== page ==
Kuat NV Bike Rack
WHY PG LOVES THEIR T2 PROPG, etrailer neighbor1 year later, 5/5 stars"Are you kidding me? After owning a few different racks, I can fully back the Kuat NV 2.0. What a great rack. It's sturdy. It has the built in trail-doc for roadside bike adjustments. It has a built in lock. It's attractive. All positive things to say. I could not be more impressed with the build quality and ownership."
This Is NOT For You If:
If you want a rack that's super light, value priced, or nearly completely assembled upon arrival, you should consider one of the alternatives on this list.Despite its deceptively compact size, the NV is heavy at 52 lbs, so don't let the design fool you! No, it's not heavier than the Thule T2 Pro, but considering how much smaller it is, I was surprised at its weight the first time I picked it up. Then again, at least I know the NV is solidly built! One other minor annoyance is that the lever that allows you to tilt the rack away from the vehicle isn't the easiest thing to access when bikes are loaded. In this respect, I actually appreciate the Thule T2 Pro, Thule Helium, and Kuat Transfer a bit more.If you want a rack that's nearly ready right out of the box, you should consider a Thule or Yakima product, since Kuat's racks come in more pieces than the other racks on our list. You only have to assemble it once, of course, so it's worth the extra effort for a rack you'll love, but it is something to be aware of.A single fat-bike extender strap is included, but if you'll be carrying more than one fat bike at once, you'll need to purchase an additional strap.
Kuat NV Bike Rack
WHAT DIDN'T WORK FOR LES K.Les K., etrailer neighbor(4/5 stars)"I have only gotten to use the rack once so far but it performed well. The rack feels quite solid. I got the 1-1/4" version so I am interested to see how durable the hitch tube is with (2) bikes on it. The anti-rattle device seems to perform as advertised and keeps the rack pretty stable in the receiver. In retrospect I might have gotten the Sherpa 2. This is not due to any issue with this rack except that it is HEAVY at ~55lbs. I think this is a necessity for its ability to carry (2) 60lb bikes. I don't think most people would actually have bikes that heavy. I think the Sherpa would have suited me well and been more manageable at ~35lb."

3. Thule Helium

# TH44VRIN A NUTSHELL: Great for serious cyclists; easy to load; front-mounted lever (for tilting rack) is easy to access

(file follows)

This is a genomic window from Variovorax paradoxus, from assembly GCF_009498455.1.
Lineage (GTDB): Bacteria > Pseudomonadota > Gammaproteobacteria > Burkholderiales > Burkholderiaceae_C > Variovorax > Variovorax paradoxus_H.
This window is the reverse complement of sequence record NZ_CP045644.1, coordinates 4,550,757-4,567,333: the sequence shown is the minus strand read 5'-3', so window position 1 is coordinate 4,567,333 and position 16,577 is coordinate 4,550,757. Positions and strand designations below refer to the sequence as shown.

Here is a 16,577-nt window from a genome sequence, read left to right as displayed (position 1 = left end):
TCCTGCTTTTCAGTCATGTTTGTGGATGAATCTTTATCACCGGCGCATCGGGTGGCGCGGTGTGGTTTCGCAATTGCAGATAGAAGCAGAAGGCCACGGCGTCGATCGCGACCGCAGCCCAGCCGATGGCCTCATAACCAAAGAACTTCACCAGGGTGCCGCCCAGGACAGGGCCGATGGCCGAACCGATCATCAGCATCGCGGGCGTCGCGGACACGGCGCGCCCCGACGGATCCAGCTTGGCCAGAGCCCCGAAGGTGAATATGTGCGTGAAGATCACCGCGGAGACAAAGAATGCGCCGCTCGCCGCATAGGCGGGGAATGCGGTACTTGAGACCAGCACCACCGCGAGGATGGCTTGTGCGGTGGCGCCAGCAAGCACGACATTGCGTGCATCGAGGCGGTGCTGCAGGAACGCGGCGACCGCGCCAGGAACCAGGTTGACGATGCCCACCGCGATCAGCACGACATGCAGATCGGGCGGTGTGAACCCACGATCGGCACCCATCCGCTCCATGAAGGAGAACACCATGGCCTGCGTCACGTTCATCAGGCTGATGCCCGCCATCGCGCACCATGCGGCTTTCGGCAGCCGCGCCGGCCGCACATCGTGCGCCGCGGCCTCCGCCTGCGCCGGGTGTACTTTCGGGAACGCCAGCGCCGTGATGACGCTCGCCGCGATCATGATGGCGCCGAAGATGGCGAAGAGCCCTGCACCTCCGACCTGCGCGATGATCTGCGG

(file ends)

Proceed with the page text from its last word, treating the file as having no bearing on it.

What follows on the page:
Carrier weight: Approx 43 lbsCapacity: 37.5 lbs per bike (2 bikes)Also available: 1-bike modelLocks: Bike and hitch lock includedTilts for cargo access: YesCompatible with: Motorhome, car, truck, SUV, van
Thule Helium Bike Rack
This Is For You If:
If you're a serious cyclist and only carry one or two bikes, you'll love the Thule Helium. If you're worried about your bikes banging into one another on the road, you'll love the Helium's adjustable trays, which make it easy to position the bikes right where you need them. This means you can easily offset your bikes so they don't bump and scratch each other during the ride. There are no straps to fuss with, so it's also incredibly easy to load up and head out.The rack tilts away from the vehicle for easy cargo access, and as with the T2 Pro, Thule has taken special care to place the handle right in front, where it's easy to access (this is one of my biggest gripes with other bike racks and one of my favorite features of the Helium!). One-Key System locks are also included to protect your bikes and the rack. *The Thule Helium bike rack is new—so new that our neighbors haven't even had the chance to review it yet! This section will be updated with feedback from our etrailer neighbors as soon as it's available.
This Is NOT For You If:
If you're more of a casual rider, this may be more than you really need. The Helium is also designed for a pretty specific type of cyclist—that is, one with a more traditional bike (the rack can only support tires up to 3" wide and only 37.5 lbs per bike) and who only needs to carry a bike or two, tops. The weight capacity and tire width limitations don't lend themselves to hauling around electric bikes or fat bikes. This isn't your family bike rack designed to carry everything for everyone (you can check out our top favorite racks here that fit that criteria).

4. Yakima HoldUp

# Y02443IN A NUTSHELL: "Sturdy and simple"; great middle-of-the-road price
Carrier weight: Approx 49 lbsCapacity: 60 lbs per bike (2 bikes)Also available: 4-bike model OR 2-bike add-onLocks: Bike and hitch lock includedTilts for cargo access: YesCompatible with: Flat-towed vehicle, car, truck, SUV, van
Yakima HoldUp
This Is For You If:
One happy Holdup owner described the rack as "sturdy and simple." This pretty much hits on why we love this rack, and if this sounds like your kind of thing, we know you'll love it too. It's easy to assemble, easy to load, and quite secure. Like the other platform racks on this list, the rack doesn't make frame contact with your bike, so no worries about scuffing or scratching.The Same Key System lock cores are included, which is a huge bonus at this price point (although storing the cables back inside the arm can require a bit of finesse). The rack tilts down away from your vehicle or up into a storage position, and Yakima even included the fan favorite bottle opener on the rack, so you can crack open a cold one after a hard ride.Did we mention this rack comes in at $200 less than the Thule T2 Pro or Kuat NV? That's premium security and a well-regarded name for an unbeatable price.